Ever wonder what causes people to become addicted? We often see the homeless person clothed in the evidence of rough times. His body is dressed in torn, unclean items tossed over a malnourished figure that once held the healthy weight of muscle mass and fat. The overgrown, scraggly, unkept beard that drags down from the bottom of his chin to the middle of his chest. The filth beneath jagged nails that haven’t seen a manicure. Ever. And we know (without ever being told): he is an addict. She is an addict. They, are addicts.
But what about the stay-at-home mom popping opioids like peppermints as she manages folding laundry, needy toddlers, and a sink full of week’s long dishes? Or the kid who makes his way to school only to hide in the restroom stall before class to take his hit of Methamphetamine, or whatever kids are taking a hit of now-a-days. These are the ones that go unnoticed. These are the addicts that look like us.
We all do a little too much of something and depending on what that something is, the level of consequence varies. But what does stay the same, is that we become dependent on that thing that (at least in the beginning) we so enjoy.
Maybe it’s not drugs, but food. And maybe not food, but sex. Or maybe coffee. Or gossip.
I believe that addiction comes from a place of need, no matter your drug of choice, but the deception, is that this thing, this experience, this person, will satisfy that need. The trick, is that it feels like it does initially. And sometimes it does. Until it doesn’t…
God has given us all an ability to choose. At the onset of any addiction, we freely choose to do this thing that induces this indescribable pleasure. It makes us feel good when we are down. It dulls the pain that just never seems to dissipate. It becomes our friend. Then before long, that friend, is now our master. Our ability to make a choice has vanished when we can now only seem to choose that thing.
We become slaves.
I come from a long line of addicts. Men and women who coped with suffering and trauma by using various methods, inclusive of drugs, sex and alcohol. The Black community is just one group of people of color who battle with drug dependency due to abuse, poverty, PTSD, and a lengthy list of systemic forms of oppression that have lasted too many generations. Addiction is in my bloodline, and more than likely, it’s in yours. I remember when I was younger, and was becoming easily dependent on food. I didn’t have friends and I was an only child, so food became my friend. It gave me that sense of comfort that I didn’t seem to receive from anything, or anyone, else. In my pre-teen years, I once ate half a loaf of bread, all by myself. When my grandmother discovered the half empty plastic bread bag, she blamed it on her husband, who truthfully denied it, telling her that I was the culprit. “How can a little girl eat that much bread?” I heard her muffled voice cry in the other room in complete disbelief. Oh, but I had.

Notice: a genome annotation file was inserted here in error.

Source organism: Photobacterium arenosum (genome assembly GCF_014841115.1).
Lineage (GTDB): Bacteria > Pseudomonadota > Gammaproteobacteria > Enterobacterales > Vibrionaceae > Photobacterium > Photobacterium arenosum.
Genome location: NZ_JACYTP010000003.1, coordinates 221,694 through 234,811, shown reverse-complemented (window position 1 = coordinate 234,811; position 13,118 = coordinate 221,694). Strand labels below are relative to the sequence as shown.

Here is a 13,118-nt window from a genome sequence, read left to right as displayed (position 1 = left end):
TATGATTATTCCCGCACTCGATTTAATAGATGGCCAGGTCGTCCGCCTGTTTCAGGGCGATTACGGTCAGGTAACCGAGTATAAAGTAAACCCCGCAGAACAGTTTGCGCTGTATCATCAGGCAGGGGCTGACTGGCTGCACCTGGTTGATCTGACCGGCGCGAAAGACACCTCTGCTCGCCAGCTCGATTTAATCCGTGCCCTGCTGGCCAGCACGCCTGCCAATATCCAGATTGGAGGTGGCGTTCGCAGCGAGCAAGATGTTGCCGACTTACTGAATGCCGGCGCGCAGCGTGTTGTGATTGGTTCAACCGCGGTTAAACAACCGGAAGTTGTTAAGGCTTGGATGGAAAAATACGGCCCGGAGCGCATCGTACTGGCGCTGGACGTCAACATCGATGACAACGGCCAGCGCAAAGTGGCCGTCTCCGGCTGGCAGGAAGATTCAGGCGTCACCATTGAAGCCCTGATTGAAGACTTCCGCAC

There was something triggered in my brain when it came to food and it seemed I had no “off” button. Even though my body was full, my brain continued to want more, and so, I gave it more. If you’ve kept up with this blog for any significant period of time then you know my history of having eating disorders. Thankfully, God delivered me, and eventually introduced me to a healthy eating lifestyle, of which I have been the beneficiary of for almost 8 years now.
Not everyone has the story of a quick deliverance though. Sometimes addictions can only be healed in a process. Sometimes the recovery is long, the journey is arduous, and support is needed. Regardless of the steps we need to take for our healing and deliverance, it is vital that we take them.Tweet
Addictions steal our joy. They sabotage our ability to live abundantly. They enslave us into a bondage that is too weighty to easily escape from.
And we were never meant to be slaves.
So dear friend, be honest with yourself. What is your drug of choice? What is it that is causing you to lose your mind and toss away your God-given ability to choose to not succumb to that decision? To that pleasure? To that thing? And who can you share your struggle with? And how will you take back your authority?
Every addict knows, the first step is admittance. First, be honest with yourself to obtain your freedom, then find a substitute. In this season of my life, working out has been a great substitute for a lot of unhealthy behaviors I am often tempted by. I have totally fallen in love with step class and am avidly recruiting those around me to join me in the fun! As my beloved pastor recently said, “What is the purpose, if it’s not fun anymore?” I think that statement pertains to a lot of things. Christianity, life, relationships. God wants us to have fun, not be bound by the chains of addiction.
So, if you can relate, and have a testimony, I would love to hear your own story of how you overcame your drug of choice. Feel free to email me to hear more of mine.
Here is a link to an article that really ministered to me about God’s deliverance from addiction.
And if you are just coming to grips with that area of dependency, then be encouraged, because there is nothing too hard for my God. I’m a witness!
Here is the link to SAMHSA’s National Helpline.
Don’t forget to visit my website and learn more about me and my books.
If you’re in the Cleveland area, I’ll be here signing/selling books so please stop by!